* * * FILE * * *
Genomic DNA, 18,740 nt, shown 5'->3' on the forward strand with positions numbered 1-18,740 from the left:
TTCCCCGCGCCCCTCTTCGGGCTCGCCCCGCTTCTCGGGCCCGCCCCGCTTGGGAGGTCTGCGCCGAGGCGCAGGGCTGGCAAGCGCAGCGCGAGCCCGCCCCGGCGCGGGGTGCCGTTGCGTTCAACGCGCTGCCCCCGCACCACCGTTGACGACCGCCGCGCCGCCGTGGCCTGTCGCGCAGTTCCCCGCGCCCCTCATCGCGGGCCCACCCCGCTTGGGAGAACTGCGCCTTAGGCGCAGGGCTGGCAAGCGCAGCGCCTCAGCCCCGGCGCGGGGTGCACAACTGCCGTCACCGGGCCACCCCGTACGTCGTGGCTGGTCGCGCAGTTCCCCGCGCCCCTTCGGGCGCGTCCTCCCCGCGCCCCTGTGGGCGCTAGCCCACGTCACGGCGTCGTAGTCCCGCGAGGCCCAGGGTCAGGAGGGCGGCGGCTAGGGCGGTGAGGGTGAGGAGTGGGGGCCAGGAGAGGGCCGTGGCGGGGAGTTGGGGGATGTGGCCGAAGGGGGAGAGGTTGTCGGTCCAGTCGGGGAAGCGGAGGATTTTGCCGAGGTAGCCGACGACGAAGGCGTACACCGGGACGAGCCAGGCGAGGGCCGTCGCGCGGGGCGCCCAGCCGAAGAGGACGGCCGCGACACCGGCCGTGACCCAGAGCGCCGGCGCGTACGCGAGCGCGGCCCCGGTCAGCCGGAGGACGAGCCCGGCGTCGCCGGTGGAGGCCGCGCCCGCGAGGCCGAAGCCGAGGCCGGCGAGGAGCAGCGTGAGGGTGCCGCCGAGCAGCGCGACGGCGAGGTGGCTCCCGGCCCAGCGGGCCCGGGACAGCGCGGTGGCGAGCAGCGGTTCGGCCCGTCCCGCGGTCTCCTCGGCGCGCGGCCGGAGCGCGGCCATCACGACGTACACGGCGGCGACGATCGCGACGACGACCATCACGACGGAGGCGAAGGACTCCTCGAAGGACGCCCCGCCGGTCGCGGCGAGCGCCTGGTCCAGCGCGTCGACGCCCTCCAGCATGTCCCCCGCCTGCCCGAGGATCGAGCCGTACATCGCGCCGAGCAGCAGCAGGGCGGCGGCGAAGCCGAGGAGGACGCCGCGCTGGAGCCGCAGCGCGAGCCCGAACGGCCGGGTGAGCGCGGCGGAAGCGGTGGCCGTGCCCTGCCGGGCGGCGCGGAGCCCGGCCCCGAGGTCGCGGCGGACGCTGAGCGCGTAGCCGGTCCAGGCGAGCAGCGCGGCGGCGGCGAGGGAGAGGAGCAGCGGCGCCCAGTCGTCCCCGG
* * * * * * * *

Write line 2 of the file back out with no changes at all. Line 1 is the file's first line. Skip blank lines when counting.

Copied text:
TTCCCCGCGCCCCTCTTCGGGCTCGCCCCGCTTCTCGGGCCCGCCCCGCTTGGGAGGTCTGCGCCGAGGCGCAGGGCTGGCAAGCGCAGCGCGAGCCCGCCCCGGCGCGGGGTGCCGTTGCGTTCAACGCGCTGCCCCCGCACCACCGTTGACGACCGCCGCGCCGCCGTGGCCTGTCGCGCAGTTCCCCGCGCCCCTCATCGCGGGCCCACCCCGCTTGGGAGAACTGCGCCTTAGGCGCAGGGCTGGCAAGCGCAGCGCCTCAGCCCCGGCGCGGGGTGCACAACTGCCGTCACCGGGCCACCCCGTACGTCGTGGCTGGTCGCGCAGTTCCCCGCGCCCCTTCGGGCGCGTCCTCCCCGCGCCCCTGTGGGCGCTAGCCCACGTCACGGCGTCGTAGTCCCGCGAGGCCCAGGGTCAGGAGGGCGGCGGCTAGGGCGGTGAGGGTGAGGAGTGGGGGCCAGGAGAGGGCCGTGGCGGGGAGTTGGGGGATGTGGCCGAAGGGGGAGAGGTTGTCGGTCCAGTCGGGGAAGCGGAGGATTTTGCCGAGGTAGCCGACGACGAAGGCGTACACCGGGACGAGCCAGGCGAGGGCCGTCGCGCGGGGCGCCCAGCCGAAGAGGACGGCCGCGACACCGGCCGTGACCCAGAGCGCCGGCGCGTACGCGAGCGCGGCCCCGGTCAGCCGGAGGACGAGCCCGGCGTCGCCGGTGGAGGCCGCGCCCGCGAGGCCGAAGCCGAGGCCGGCGAGGAGCAGCGTGAGGGTGCCGCCGAGCAGCGCGACGGCGAGGTGGCTCCCGGCCCAGCGGGCCCGGGACAGCGCGGTGGCGAGCAGCGGTTCGGCCCGTCCCGCGGTCTCCTCGGCGCGCGGCCGGAGCGCGGCCATCACGACGTACACGGCGGCGACGATCGCGACGACGACCATCACGACGGAGGCGAAGGACTCCTCGAAGGACGCCCCGCCGGTCGCGGCGAGCGCCTGGTCCAGCGCGTCGACGCCCTCCAGCATGTCCCCCGCCTGCCCGAGGATCGAGCCGTACATCGCGCCGAGCAGCAGCAGGGCGGCGGCGAAGCCGAGGAGGACGCCGCGCTGGAGCCGCAGCGCGAGCCCGAACGGCCGGGTGAGCGCGGCGGAAGCGGTGGCCGTGCCCTGCCGGGCGGCGCGGAGCCCGGCCCCGAGGTCGCGGCGGACGCTGAGCGCGTAGCCGGTCCAGGCGAGCAGCGCGGCGGCGGCGAGGGAGAGGAGCAGCGGCGCCCAGTCGTCCCCGG